Date: Tue, 1 Jul 97 13:12:16 CDT
From: rich%pencil@VM.MARIST.EDU (Rich Winkel)
Subject: NIKE: ICFTU Calls Young Report "A Public Relations Exercise"
/** labr.global: 436.0 **/
** Topic: ICFTU Calls Young Report "A Public Relations Exercise **
** Written 12:14 AM Jul 1, 1997 by labornews in cdp:labr.global **
From: Institute for Global Communications <firstname.lastname@example.org>
Subject: ICFTU Calls Young Report "A Public Relations Exercise
Nike: The Young Report: "A public relations exercise"
From ICFTU Online..., 182/970630/LD
30 June 1997
Brussels, June 30 1997 (ICFTU OnLine): The sentencing on Friday
(June 27) of a supervisor at a Nike factory in Vietnam to six
months in prison calls into question a report published three
days earlier by a firm of consultants on behalf of the sports
shoe giant which claims workers for the multinational are "well
On June 27, Hsu Jiu Yen, a supervisor at the Pou Chen Vietnam
Enterprise Limited factory, which makes sports shoes for Nike,
was sentenced to six months' imprisonment for forcing 56 women
workers to run a 4 km circuit around the factory in the full heat
of the sun for failing to wear regulation footwear. Eight of the
women workers lost consciousness and had to be taken to hospital.
The sentence comes three days after the consultancy firm
Goodworks International led by former US ambassador to the United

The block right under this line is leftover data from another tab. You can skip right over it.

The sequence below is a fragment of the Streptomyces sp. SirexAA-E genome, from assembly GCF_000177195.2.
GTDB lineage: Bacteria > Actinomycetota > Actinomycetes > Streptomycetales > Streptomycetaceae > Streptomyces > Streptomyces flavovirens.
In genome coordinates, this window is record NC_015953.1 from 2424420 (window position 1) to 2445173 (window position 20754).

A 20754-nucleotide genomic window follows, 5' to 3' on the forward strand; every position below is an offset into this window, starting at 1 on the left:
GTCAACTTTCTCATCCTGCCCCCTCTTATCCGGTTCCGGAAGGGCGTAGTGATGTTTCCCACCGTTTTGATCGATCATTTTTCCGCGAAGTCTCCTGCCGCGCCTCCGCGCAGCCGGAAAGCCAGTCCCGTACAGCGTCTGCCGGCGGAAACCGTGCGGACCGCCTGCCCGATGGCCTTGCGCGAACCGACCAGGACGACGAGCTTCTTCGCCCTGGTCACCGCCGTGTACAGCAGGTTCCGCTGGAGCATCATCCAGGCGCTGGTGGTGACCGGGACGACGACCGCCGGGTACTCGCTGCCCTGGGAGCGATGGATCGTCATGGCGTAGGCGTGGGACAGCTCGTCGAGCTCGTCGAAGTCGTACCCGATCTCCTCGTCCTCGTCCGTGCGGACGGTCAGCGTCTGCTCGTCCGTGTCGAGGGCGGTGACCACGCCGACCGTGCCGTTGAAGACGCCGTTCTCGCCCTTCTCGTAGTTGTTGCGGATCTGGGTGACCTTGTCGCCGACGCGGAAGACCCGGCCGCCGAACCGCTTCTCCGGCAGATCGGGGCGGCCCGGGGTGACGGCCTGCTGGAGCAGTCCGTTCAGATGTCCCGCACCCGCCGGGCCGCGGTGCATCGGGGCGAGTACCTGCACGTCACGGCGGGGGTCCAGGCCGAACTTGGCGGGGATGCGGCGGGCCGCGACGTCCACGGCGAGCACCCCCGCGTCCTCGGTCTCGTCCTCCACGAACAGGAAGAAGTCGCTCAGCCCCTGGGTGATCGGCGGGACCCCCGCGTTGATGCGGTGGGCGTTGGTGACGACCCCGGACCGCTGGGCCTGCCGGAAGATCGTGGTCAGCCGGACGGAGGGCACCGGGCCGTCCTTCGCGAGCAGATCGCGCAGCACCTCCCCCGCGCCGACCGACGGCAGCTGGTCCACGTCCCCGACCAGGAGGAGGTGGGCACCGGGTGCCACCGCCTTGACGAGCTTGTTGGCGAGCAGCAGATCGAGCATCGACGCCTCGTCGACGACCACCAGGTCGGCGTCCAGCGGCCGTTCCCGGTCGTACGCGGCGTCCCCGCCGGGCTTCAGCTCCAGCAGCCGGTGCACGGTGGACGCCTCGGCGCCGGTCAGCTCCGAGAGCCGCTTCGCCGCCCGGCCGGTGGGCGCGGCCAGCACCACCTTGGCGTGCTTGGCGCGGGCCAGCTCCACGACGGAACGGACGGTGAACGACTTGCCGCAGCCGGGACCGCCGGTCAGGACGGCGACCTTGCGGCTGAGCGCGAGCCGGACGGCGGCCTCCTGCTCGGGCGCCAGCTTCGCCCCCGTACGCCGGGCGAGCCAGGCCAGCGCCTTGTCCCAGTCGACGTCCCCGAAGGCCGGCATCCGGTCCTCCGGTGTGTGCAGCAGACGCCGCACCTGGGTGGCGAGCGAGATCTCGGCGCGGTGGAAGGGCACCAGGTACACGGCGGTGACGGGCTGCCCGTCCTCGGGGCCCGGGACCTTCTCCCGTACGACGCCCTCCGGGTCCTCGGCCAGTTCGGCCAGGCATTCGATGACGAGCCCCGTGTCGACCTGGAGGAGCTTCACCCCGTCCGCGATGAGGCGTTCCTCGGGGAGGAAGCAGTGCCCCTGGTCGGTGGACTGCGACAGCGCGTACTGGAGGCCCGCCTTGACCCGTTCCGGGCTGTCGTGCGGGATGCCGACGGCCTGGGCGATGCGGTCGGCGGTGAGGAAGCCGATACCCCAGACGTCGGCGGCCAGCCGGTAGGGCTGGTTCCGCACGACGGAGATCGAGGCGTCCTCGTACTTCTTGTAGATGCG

Nations, Andrew Young, concluded in a study carried out for the
multinational that workers at Nike factories in Asia were well
According to the Young report, "the twelve factories visited in
China, Vietnam and Indonesia are clean, well-organised, well
ventilated and well lit."
Neil Kearney, General Secretary of the International Textile,
Garment and Leather Workers' Federation, ITGLWF, describes the
Young report as "nothing more than a public relations exercise".
"The visits to the factories were carefully prepared and it can
hardly be described as an independent study". Mr. Kearney
recalls that the ITGLWF contacted Goodworks International to
discuss independent monitoring, "but they did not even have the
courtesy to reply". "Organising publicity exercises will not
solve the problem of worker exploitation in the factories" said
the ITGLWF General Secretary.
In Ho Chi Minh city, the organisation Vietnam Labour Watch (VLW)
has also questioned the Young report. "I think the sentence
handed down to Mrs. Hsu Jyu Yen is harsh. I don't think this
woman deserves to spend six months in a Vietnamese jail, because
she was just doing what the company has taught her to do. She is
just a scapegoat for Nike's horrible labour practices in
Vietnam." said Thuyen Nguyen of the VLW.
Last March Vietnam Labour Watch listed in a report on workers'
rights violations the five factories - two South Korean and three
Taiwanese - operating for Nike in Vietnam. The organisation
pointed to wages below the legal minimum, restrictions on the
right to go to the toilet, and many other abuses, including
In its annual report published in June, the ICFTU also expressed
concern at the behaviour of employers in Nike subsidiaries in
Vietnam. Last year, the head of a Korean factory working for the
multinational was found guilty of beating his Vietnamese
employees with a shoe.
For details contact ICFTU Press at ++322 224 02 12. Other OnLine
news on Poptel Bulletin Board ICFTU-Online for geonet users and
on the WWW at:http://www.icftu.org